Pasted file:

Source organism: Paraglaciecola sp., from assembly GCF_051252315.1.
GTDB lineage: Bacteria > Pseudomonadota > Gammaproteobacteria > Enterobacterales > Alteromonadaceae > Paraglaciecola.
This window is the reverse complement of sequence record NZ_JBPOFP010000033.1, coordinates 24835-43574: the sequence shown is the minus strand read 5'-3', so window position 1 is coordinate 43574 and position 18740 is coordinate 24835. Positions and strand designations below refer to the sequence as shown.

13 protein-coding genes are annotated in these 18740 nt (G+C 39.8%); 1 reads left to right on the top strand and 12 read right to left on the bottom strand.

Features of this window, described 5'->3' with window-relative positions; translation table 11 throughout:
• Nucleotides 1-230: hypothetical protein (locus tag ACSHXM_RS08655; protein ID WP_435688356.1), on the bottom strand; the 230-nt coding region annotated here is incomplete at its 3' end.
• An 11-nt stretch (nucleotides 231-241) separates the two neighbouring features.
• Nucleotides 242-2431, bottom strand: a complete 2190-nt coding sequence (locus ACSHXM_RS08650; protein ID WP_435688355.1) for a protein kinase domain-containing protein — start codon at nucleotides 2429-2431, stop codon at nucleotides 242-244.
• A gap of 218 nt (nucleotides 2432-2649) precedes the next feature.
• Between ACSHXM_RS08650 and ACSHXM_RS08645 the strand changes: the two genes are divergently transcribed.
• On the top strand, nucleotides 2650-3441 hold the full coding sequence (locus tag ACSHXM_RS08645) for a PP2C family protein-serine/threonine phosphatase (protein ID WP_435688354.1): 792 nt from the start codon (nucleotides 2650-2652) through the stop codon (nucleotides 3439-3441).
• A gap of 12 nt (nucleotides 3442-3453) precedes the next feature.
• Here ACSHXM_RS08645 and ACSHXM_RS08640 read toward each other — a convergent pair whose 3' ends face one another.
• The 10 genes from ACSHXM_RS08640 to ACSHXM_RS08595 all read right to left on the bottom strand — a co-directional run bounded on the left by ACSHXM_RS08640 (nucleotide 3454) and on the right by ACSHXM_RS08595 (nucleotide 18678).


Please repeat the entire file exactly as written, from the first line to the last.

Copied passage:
Source organism: Paraglaciecola sp., from assembly GCF_051252315.1.
GTDB lineage: Bacteria > Pseudomonadota > Gammaproteobacteria > Enterobacterales > Alteromonadaceae > Paraglaciecola.
This window is the reverse complement of sequence record NZ_JBPOFP010000033.1, coordinates 24835-43574: the sequence shown is the minus strand read 5'-3', so window position 1 is coordinate 43574 and position 18740 is coordinate 24835. Positions and strand designations below refer to the sequence as shown.

13 protein-coding genes are annotated in these 18740 nt (G+C 39.8%); 1 reads left to right on the top strand and 12 read right to left on the bottom strand.

Features of this window, described 5'->3' with window-relative positions; translation table 11 throughout:
• Nucleotides 1-230: hypothetical protein (locus tag ACSHXM_RS08655; protein ID WP_435688356.1), on the bottom strand; the 230-nt coding region annotated here is incomplete at its 3' end.
• An 11-nt stretch (nucleotides 231-241) separates the two neighbouring features.
• Nucleotides 242-2431, bottom strand: a complete 2190-nt coding sequence (locus ACSHXM_RS08650; protein ID WP_435688355.1) for a protein kinase domain-containing protein — start codon at nucleotides 2429-2431, stop codon at nucleotides 242-244.
• A gap of 218 nt (nucleotides 2432-2649) precedes the next feature.
• Between ACSHXM_RS08650 and ACSHXM_RS08645 the strand changes: the two genes are divergently transcribed.
• On the top strand, nucleotides 2650-3441 hold the full coding sequence (locus tag ACSHXM_RS08645) for a PP2C family protein-serine/threonine phosphatase (protein ID WP_435688354.1): 792 nt from the start codon (nucleotides 2650-2652) through the stop codon (nucleotides 3439-3441).
• A gap of 12 nt (nucleotides 3442-3453) precedes the next feature.
• Here ACSHXM_RS08645 and ACSHXM_RS08640 read toward each other — a convergent pair whose 3' ends face one another.
• The 10 genes from ACSHXM_RS08640 to ACSHXM_RS08595 all read right to left on the bottom strand — a co-directional run bounded on the left by ACSHXM_RS08640 (nucleotide 3454) and on the right by ACSHXM_RS08595 (nucleotide 18678).